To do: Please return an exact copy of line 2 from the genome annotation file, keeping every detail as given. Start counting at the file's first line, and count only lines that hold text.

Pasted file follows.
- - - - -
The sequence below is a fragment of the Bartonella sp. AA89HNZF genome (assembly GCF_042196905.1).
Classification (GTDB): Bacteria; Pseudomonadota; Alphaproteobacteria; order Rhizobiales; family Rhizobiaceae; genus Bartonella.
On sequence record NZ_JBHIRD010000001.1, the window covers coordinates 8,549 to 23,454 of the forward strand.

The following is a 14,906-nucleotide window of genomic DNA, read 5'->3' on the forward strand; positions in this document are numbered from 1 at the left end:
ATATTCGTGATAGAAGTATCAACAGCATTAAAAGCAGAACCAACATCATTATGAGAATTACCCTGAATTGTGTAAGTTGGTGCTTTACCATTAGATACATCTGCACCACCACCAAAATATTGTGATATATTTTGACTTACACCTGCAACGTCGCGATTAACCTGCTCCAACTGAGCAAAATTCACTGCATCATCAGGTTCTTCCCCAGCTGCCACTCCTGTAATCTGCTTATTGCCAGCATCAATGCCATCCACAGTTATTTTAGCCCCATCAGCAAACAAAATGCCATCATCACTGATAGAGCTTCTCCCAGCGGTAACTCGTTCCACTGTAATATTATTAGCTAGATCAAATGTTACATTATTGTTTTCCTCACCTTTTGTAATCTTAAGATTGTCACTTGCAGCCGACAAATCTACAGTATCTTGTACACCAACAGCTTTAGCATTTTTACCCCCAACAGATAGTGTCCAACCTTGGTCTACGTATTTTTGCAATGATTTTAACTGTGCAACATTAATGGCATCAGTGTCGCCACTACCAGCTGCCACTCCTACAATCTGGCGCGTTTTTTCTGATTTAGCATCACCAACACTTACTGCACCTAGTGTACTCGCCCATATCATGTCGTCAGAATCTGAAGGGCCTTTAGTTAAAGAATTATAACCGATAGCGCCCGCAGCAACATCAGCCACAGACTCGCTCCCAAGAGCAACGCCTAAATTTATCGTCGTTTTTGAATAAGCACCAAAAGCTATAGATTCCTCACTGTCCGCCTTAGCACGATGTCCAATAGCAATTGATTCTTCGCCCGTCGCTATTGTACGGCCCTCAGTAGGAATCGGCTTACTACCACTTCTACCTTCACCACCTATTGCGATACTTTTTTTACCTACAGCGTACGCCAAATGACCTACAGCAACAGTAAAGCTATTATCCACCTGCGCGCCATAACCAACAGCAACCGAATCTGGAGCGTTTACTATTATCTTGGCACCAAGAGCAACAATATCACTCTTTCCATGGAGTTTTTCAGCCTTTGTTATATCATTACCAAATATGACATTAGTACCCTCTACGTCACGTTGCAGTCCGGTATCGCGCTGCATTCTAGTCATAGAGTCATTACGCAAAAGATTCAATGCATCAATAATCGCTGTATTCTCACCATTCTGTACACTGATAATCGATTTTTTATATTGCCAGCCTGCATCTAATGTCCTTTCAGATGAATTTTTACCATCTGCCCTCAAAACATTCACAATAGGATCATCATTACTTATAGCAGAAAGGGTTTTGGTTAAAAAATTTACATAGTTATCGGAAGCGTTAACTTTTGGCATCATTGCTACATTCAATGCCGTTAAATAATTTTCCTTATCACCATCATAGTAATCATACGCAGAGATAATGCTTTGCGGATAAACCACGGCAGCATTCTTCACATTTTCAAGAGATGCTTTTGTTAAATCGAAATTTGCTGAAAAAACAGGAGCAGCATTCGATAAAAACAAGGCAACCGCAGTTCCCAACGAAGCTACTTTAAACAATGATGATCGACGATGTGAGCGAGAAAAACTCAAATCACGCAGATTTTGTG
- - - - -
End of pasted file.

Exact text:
Classification (GTDB): Bacteria; Pseudomonadota; Alphaproteobacteria; order Rhizobiales; family Rhizobiaceae; genus Bartonella.